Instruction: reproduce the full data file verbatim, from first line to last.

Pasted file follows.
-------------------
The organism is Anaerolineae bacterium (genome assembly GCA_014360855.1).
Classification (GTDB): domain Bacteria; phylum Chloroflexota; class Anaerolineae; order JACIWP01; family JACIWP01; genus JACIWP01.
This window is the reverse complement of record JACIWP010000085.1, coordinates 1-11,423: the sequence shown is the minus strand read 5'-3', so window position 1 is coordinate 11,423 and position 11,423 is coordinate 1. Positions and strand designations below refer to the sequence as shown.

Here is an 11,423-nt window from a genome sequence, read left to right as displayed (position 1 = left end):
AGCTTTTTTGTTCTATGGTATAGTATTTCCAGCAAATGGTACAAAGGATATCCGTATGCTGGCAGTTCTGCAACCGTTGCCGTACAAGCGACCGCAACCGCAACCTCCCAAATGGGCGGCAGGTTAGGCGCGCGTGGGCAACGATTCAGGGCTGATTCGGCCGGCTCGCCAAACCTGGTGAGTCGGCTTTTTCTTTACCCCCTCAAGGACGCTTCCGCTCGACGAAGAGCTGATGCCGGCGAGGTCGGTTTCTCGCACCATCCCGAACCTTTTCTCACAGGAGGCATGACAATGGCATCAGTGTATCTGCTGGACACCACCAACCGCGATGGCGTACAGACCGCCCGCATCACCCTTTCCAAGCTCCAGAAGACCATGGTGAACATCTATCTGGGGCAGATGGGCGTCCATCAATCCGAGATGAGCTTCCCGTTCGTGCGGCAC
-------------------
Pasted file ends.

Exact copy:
The organism is Anaerolineae bacterium (genome assembly GCA_014360855.1).
Classification (GTDB): domain Bacteria; phylum Chloroflexota; class Anaerolineae; order JACIWP01; family JACIWP01; genus JACIWP01.
This window is the reverse complement of record JACIWP010000085.1, coordinates 1-11,423: the sequence shown is the minus strand read 5'-3', so window position 1 is coordinate 11,423 and position 11,423 is coordinate 1. Positions and strand designations below refer to the sequence as shown.

Here is an 11,423-nt window from a genome sequence, read left to right as displayed (position 1 = left end):
AGCTTTTTTGTTCTATGGTATAGTATTTCCAGCAAATGGTACAAAGGATATCCGTATGCTGGCAGTTCTGCAACCGTTGCCGTACAAGCGACCGCAACCGCAACCTCCCAAATGGGCGGCAGGTTAGGCGCGCGTGGGCAACGATTCAGGGCTGATTCGGCCGGCTCGCCAAACCTGGTGAGTCGGCTTTTTCTTTACCCCCTCAAGGACGCTTCCGCTCGACGAAGAGCTGATGCCGGCGAGGTCGGTTTCTCGCACCATCCCGAACCTTTTCTCACAGGAGGCATGACAATGGCATCAGTGTATCTGCTGGACACCACCAACCGCGATGGCGTACAGACCGCCCGCATCACCCTTTCCAAGCTCCAGAAGACCATGGTGAACATCTATCTGGGGCAGATGGGCGTCCATCAATCCGAGATGAGCTTCCCGTTCGTGCGGCAC